And God blessed Noah and his sons, and said to them, Be fruitful, and multiply, and replenish the earth.
1. The first is the new condition of the earth itself, which immediately appears in the freedom allowed and practised in regard to the external worship of God. This was no longer confined to any single region, as seems to have been the case in the age subsequent to the Fall. The cherubim were located in a particular spot, on the east of the garden of Eden; and as the symbols of God's presence were there, it was only natural that the celebration of Divine worship should there also have found its common centre. But with the Flood the reason for any such restriction vanished. Noah, therefore, reared his altar, and presented his sacrifice to the Lord where the ark rested. There immediately he got the blessing, and entered into covenant with God — proving that, in a sense, old things had passed away, and all had become new. But this again indicated that, in the estimation of Heaven, the earth had now assumed a new position; that by the action of God's judgment upon it, it had become hallowed in His sight, and was in a condition to receive tokens of the Divine favour, which had formerly been withheld from it.
2. The second point to be noticed here is the heirship given of this new world to Noah and his seed — given to them expressly as the children of faith. A change, however, appears in the relative position of things, when the flood had swept with its purifying waters over the earth. Here, then, the righteousness of faith received direct from the grace of God the dowry that had been originally bestowed upon the righteousness of nature — not a blessing merely, but a blessing coupled with the heirship and dominion of the world. There was nothing strange or arbitrary in such a proceeding; it was in perfect accordance with the great principles of the Divine administration. Adam was too closely connected with the sin that destroyed the world, to be reinvested, even when he had through faith become a partaker of grace, with the restored heirship of the world. Nor had the world itself passed through such an ordeal of purification, as to fit it, in the personal lifetime of Adam, or of his more immediate offspring, for being at all represented in the light of an inheritance of blessing.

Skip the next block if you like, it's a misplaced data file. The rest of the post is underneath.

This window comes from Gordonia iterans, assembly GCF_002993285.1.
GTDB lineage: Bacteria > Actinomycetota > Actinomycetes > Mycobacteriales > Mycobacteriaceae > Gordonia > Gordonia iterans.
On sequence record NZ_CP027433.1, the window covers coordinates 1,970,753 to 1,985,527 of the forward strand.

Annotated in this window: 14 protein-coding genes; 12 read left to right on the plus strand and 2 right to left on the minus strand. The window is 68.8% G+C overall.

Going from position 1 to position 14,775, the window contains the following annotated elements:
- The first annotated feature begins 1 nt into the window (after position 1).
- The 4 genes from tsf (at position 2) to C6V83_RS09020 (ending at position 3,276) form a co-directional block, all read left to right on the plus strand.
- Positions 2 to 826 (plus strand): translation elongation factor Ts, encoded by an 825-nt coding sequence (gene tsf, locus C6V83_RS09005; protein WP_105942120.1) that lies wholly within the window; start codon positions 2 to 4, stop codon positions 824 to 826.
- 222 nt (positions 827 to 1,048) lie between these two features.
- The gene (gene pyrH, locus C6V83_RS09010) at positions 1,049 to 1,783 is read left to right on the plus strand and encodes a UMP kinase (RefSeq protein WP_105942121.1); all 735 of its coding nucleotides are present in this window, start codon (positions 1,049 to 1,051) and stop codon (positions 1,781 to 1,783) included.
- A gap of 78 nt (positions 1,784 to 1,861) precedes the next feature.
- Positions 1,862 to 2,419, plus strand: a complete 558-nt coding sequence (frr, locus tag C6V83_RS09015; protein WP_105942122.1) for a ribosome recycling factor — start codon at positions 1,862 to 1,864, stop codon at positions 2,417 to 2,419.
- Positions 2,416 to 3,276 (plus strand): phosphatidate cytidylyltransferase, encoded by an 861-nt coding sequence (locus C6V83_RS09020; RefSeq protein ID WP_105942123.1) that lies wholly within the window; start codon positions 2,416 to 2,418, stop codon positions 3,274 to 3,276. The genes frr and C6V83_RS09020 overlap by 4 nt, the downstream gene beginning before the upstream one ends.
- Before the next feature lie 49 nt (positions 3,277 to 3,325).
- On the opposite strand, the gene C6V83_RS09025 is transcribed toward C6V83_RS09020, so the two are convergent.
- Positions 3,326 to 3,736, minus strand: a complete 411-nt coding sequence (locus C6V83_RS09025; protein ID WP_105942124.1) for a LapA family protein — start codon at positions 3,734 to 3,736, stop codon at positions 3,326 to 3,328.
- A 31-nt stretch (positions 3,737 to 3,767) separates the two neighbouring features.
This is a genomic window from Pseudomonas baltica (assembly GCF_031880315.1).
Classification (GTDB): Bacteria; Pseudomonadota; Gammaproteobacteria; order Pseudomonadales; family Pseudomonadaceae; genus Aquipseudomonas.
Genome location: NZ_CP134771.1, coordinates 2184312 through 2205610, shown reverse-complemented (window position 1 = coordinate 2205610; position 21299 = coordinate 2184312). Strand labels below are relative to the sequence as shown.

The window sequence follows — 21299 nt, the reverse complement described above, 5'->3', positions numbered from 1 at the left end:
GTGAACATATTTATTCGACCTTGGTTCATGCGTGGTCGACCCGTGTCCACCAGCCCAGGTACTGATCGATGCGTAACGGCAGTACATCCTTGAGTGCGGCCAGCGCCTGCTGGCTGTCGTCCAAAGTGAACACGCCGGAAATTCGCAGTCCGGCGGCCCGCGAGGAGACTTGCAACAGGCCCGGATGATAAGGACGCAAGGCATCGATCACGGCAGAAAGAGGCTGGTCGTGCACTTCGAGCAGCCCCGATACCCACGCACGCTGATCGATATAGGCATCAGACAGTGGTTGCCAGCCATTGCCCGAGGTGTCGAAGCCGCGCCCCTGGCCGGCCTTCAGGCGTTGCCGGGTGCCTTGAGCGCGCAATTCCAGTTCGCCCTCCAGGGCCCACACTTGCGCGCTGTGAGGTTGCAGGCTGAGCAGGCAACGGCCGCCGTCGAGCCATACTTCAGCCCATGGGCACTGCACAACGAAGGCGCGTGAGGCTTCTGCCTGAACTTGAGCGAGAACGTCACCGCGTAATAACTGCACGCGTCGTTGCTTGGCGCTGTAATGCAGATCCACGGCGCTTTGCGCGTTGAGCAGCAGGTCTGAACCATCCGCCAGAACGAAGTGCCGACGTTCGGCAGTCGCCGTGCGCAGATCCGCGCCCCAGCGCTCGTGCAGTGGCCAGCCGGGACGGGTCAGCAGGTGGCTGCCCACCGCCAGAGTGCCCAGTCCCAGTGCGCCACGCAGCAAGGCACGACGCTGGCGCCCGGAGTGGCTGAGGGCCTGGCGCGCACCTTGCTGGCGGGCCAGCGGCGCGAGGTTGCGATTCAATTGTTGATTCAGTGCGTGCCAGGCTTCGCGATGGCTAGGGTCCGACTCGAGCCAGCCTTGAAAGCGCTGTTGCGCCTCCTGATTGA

3. The remaining point to be noticed in respect to this new order of things is the pledge of continuance, notwithstanding all appearances or threatenings to the contrary, given in the covenant made with Noah, and confirmed by a fixed sign in the heavens. There can be no doubt that the natural impression produced by this passage in respect to the sign of the covenant is, that it nowfor the first time appeared in the lower heavens. The Lord might, no doubt, then, or at any future time, have taken an existing phenomenon in nature, and by a special appointment made it the instrument of conveying some new and higher meaning to the subjects of His revelation. But in a matter like the present, when the specific object contemplated was to allay men's fears of the possible recurrence of the deluge, and give them a kind of visible pledge in nature for the permanence of her existing order and constitution, one cannot perceive how a natural phenomenon, common alike to the antediluvian and the postdiluvian world, could have fitly served the purpose. In that case, so far as the external sign was concerned, matters stood precisely where they were; and it was not properly the sign, but the covenant itself, which formed the guarantee of safety for the future. We incline, therefore, to the opinion that, in the announcement here made, intimation is given of a change in the physical relations or temperature of at least that portion of the earth where the original inhabitants had their abode; by reason of which the descent of moisture in showers of rain came to take the place of distillation by dew, or other modes of operation different from the present. The supposition is favoured by the mention only of dew before in connection with the moistening of the ground (Genesis 2:6); and when rain does come to be mentioned, it is rain in such flowing torrents as seems rather to betoken the outpouring of a continuous stream, than the gentle dropping which we are wont to understand by the term, and to associate with the rainbow.
(P. Fairbairn, D. D.)
Parallel VersesKJV: And God blessed Noah and his sons, and said unto them, Be fruitful, and multiply, and replenish the earth.